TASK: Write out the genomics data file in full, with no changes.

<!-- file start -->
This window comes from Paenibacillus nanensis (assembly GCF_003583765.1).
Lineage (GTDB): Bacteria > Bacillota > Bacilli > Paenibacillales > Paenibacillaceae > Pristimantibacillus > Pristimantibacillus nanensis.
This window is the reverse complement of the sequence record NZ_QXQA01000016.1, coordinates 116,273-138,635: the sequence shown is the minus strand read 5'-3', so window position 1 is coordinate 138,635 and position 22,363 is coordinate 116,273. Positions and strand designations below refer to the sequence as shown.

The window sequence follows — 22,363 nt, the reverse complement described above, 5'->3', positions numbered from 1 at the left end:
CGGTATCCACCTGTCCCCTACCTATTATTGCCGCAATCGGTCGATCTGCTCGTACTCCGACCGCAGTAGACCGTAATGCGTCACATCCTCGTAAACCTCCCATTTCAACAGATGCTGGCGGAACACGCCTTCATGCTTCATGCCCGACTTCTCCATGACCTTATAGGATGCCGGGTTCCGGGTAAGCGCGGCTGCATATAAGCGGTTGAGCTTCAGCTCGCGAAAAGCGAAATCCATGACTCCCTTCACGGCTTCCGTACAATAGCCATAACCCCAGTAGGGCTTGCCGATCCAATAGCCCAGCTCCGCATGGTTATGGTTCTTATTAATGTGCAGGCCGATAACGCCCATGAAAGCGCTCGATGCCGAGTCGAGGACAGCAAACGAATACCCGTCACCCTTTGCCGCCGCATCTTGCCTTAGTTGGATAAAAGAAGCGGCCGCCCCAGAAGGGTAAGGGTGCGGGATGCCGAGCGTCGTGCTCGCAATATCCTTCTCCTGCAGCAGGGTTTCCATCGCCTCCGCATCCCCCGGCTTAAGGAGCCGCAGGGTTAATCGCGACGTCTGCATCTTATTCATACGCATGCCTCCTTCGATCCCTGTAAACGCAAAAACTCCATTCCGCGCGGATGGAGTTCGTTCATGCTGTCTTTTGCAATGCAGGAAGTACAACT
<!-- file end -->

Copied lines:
This window comes from Paenibacillus nanensis (assembly GCF_003583765.1).
Lineage (GTDB): Bacteria > Bacillota > Bacilli > Paenibacillales > Paenibacillaceae > Pristimantibacillus > Pristimantibacillus nanensis.
This window is the reverse complement of the sequence record NZ_QXQA01000016.1, coordinates 116,273-138,635: the sequence shown is the minus strand read 5'-3', so window position 1 is coordinate 138,635 and position 22,363 is coordinate 116,273. Positions and strand designations below refer to the sequence as shown.

The window sequence follows — 22,363 nt, the reverse complement described above, 5'->3', positions numbered from 1 at the left end:
CGGTATCCACCTGTCCCCTACCTATTATTGCCGCAATCGGTCGATCTGCTCGTACTCCGACCGCAGTAGACCGTAATGCGTCACATCCTCGTAAACCTCCCATTTCAACAGATGCTGGCGGAACACGCCTTCATGCTTCATGCCCGACTTCTCCATGACCTTATAGGATGCCGGGTTCCGGGTAAGCGCGGCTGCATATAAGCGGTTGAGCTTCAGCTCGCGAAAAGCGAAATCCATGACTCCCTTCACGGCTTCCGTACAATAGCCATAACCCCAGTAGGGCTTGCCGATCCAATAGCCCAGCTCCGCATGGTTATGGTTCTTATTAATGTGCAGGCCGATAACGCCCATGAAAGCGCTCGATGCCGAGTCGAGGACAGCAAACGAATACCCGTCACCCTTTGCCGCCGCATCTTGCCTTAGTTGGATAAAAGAAGCGGCCGCCCCAGAAGGGTAAGGGTGCGGGATGCCGAGCGTCGTGCTCGCAATATCCTTCTCCTGCAGCAGGGTTTCCATCGCCTCCGCATCCCCCGGCTTAAGGAGCCGCAGGGTTAATCGCGACGTCTGCATCTTATTCATACGCATGCCTCCTTCGATCCCTGTAAACGCAAAAACTCCATTCCGCGCGGATGGAGTTCGTTCATGCTGTCTTTTGCAATGCAGGAAGTACAACT